IE 11 is not supported. For an optimal experience visit our site on another browser.

9 secrets to a healthy diet through the decades

A woman’s nutritional needs are as unique as her smile, the color of her eyes or her sense of humor. Those needs change as she ventures through life, navigating the childbearing years, approaching menopause and entering the golden years. Luckily, most of the 40-plus nutrients a woman’s body needs throughout life are met by simply eating lots of wholesome foods, such as whole grains, dark green
/ Source: TODAY contributor

A woman’s nutritional needs are as unique as her smile, the color of her eyes or her sense of humor. Those needs change as she ventures through life, navigating the childbearing years, approaching menopause and entering the golden years. Luckily, most of the 40-plus nutrients a woman’s body needs throughout life are met by simply eating lots of wholesome foods, such as whole grains, dark green leafy vegetables, cooked dried beans and peas and nonfat milk products. But we need to tailor these basic good-eating habits to meet the specific nutritional needs of each stage in life. Here's a plan for tackling your needs over the decades:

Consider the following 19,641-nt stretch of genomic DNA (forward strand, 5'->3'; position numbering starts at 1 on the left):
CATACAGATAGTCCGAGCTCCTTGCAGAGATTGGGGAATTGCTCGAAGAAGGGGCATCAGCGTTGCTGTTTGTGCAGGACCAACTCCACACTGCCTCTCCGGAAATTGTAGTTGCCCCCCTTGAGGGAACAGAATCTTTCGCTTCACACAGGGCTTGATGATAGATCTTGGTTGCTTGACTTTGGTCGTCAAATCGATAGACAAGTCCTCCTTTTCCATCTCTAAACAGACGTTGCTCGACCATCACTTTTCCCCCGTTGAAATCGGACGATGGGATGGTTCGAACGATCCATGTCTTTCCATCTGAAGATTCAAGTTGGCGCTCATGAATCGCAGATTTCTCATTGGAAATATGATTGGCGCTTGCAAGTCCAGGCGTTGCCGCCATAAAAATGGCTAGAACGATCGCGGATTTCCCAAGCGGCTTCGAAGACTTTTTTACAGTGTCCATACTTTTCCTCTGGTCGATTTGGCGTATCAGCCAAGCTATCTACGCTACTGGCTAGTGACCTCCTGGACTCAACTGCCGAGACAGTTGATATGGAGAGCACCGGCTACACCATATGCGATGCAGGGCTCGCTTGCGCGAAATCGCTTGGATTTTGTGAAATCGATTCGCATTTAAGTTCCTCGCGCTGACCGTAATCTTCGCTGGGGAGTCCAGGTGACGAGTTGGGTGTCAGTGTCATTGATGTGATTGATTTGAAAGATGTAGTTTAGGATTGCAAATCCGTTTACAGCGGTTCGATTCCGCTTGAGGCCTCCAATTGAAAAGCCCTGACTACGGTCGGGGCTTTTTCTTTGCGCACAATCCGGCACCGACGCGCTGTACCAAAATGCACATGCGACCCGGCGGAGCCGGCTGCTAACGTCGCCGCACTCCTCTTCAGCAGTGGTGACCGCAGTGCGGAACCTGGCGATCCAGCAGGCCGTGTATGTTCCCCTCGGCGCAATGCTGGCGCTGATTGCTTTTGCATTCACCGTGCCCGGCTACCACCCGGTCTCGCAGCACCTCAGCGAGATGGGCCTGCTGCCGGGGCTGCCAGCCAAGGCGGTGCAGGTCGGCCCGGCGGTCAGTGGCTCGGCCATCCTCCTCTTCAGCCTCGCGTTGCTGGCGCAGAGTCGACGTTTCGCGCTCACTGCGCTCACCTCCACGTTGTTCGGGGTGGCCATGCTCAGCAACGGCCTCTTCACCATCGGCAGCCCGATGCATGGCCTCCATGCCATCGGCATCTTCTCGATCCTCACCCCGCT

The 20s: Folic acid, iron, dieting

No matter what your age, all women need at least eight colorful fruits and vegetables, three glasses of nonfat milk, two servings of iron-rich protein and five or more servings of whole grains. That said, some nutrients are of particular concern, depending on your age. For example, women in their 20s are on the tail end of growing. Their nutritional needs are high, they are still building tissue, and one in every two pregnancies during these years will be unplanned. That means a woman must be on nutritional high-alert. Three nutrition issues are of particular concern:

1. Folic acid: Folic acid-rich foods, such as greens, orange juice and beans, are especially important. Yet while seven out of 10 women know that folic acid helps prevent birth defects, only 25 percent of those women are actively trying to get enough folic acid during the periconception period. (Folic acid is most effective for preventing birth defects if taken at the time of conception and during the first few weeks of pregnancy. Once the pregnancy test comes back positive and a woman starts taking a supplement, it could be too late.)